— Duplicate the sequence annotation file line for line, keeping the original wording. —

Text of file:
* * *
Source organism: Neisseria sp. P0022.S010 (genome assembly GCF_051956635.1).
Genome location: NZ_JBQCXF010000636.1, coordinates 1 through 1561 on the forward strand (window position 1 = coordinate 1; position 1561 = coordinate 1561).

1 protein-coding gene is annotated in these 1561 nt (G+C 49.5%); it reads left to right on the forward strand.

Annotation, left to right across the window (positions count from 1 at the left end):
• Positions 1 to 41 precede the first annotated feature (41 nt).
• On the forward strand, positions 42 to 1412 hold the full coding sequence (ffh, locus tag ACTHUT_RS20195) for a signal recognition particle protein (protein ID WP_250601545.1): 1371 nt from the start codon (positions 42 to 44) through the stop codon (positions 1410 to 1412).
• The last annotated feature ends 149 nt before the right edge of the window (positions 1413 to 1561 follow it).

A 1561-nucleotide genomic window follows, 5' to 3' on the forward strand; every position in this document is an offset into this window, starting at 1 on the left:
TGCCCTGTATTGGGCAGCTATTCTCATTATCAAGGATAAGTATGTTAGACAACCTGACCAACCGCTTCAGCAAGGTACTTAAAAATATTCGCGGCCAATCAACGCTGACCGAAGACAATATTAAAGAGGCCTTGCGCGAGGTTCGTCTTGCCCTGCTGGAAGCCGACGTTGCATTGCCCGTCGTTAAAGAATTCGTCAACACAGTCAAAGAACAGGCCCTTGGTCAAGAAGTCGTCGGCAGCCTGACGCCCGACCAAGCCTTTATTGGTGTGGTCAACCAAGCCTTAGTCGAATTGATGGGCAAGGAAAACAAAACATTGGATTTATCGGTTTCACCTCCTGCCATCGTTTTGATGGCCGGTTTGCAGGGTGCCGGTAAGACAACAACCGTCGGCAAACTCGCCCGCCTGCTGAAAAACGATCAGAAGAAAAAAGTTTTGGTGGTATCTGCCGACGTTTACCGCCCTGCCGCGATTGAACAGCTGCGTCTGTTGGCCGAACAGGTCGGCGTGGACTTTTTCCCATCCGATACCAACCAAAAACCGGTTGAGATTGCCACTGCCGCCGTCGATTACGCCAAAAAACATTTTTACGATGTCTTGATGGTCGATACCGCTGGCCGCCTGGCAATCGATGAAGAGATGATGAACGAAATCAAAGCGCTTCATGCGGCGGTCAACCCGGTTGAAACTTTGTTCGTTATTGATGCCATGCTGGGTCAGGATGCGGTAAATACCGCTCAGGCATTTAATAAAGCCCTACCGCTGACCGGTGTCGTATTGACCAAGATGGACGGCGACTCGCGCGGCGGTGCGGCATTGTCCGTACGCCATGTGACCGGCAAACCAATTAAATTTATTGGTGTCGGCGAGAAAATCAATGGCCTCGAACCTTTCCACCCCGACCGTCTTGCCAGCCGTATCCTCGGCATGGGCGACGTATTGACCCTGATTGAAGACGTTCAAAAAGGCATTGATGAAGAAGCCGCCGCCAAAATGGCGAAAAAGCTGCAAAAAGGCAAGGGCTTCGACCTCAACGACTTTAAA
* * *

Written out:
Source organism: Neisseria sp. P0022.S010 (genome assembly GCF_051956635.1).
Genome location: NZ_JBQCXF010000636.1, coordinates 1 through 1561 on the forward strand (window position 1 = coordinate 1; position 1561 = coordinate 1561).

1 protein-coding gene is annotated in these 1561 nt (G+C 49.5%); it reads left to right on the forward strand.

Annotation, left to right across the window (positions count from 1 at the left end):
• Positions 1 to 41 precede the first annotated feature (41 nt).
• On the forward strand, positions 42 to 1412 hold the full coding sequence (ffh, locus tag ACTHUT_RS20195) for a signal recognition particle protein (protein ID WP_250601545.1): 1371 nt from the start codon (positions 42 to 44) through the stop codon (positions 1410 to 1412).
• The last annotated feature ends 149 nt before the right edge of the window (positions 1413 to 1561 follow it).

A 1561-nucleotide genomic window follows, 5' to 3' on the forward strand; every position in this document is an offset into this window, starting at 1 on the left:
TGCCCTGTATTGGGCAGCTATTCTCATTATCAAGGATAAGTATGTTAGACAACCTGACCAACCGCTTCAGCAAGGTACTTAAAAATATTCGCGGCCAATCAACGCTGACCGAAGACAATATTAAAGAGGCCTTGCGCGAGGTTCGTCTTGCCCTGCTGGAAGCCGACGTTGCATTGCCCGTCGTTAAAGAATTCGTCAACACAGTCAAAGAACAGGCCCTTGGTCAAGAAGTCGTCGGCAGCCTGACGCCCGACCAAGCCTTTATTGGTGTGGTCAACCAAGCCTTAGTCGAATTGATGGGCAAGGAAAACAAAACATTGGATTTATCGGTTTCACCTCCTGCCATCGTTTTGATGGCCGGTTTGCAGGGTGCCGGTAAGACAACAACCGTCGGCAAACTCGCCCGCCTGCTGAAAAACGATCAGAAGAAAAAAGTTTTGGTGGTATCTGCCGACGTTTACCGCCCTGCCGCGATTGAACAGCTGCGTCTGTTGGCCGAACAGGTCGGCGTGGACTTTTTCCCATCCGATACCAACCAAAAACCGGTTGAGATTGCCACTGCCGCCGTCGATTACGCCAAAAAACATTTTTACGATGTCTTGATGGTCGATACCGCTGGCCGCCTGGCAATCGATGAAGAGATGATGAACGAAATCAAAGCGCTTCATGCGGCGGTCAACCCGGTTGAAACTTTGTTCGTTATTGATGCCATGCTGGGTCAGGATGCGGTAAATACCGCTCAGGCATTTAATAAAGCCCTACCGCTGACCGGTGTCGTATTGACCAAGATGGACGGCGACTCGCGCGGCGGTGCGGCATTGTCCGTACGCCATGTGACCGGCAAACCAATTAAATTTATTGGTGTCGGCGAGAAAATCAATGGCCTCGAACCTTTCCACCCCGACCGTCTTGCCAGCCGTATCCTCGGCATGGGCGACGTATTGACCCTGATTGAAGACGTTCAAAAAGGCATTGATGAAGAAGCCGCCGCCAAAATGGCGAAAAAGCTGCAAAAAGGCAAGGGCTTCGACCTCAACGACTTTAAA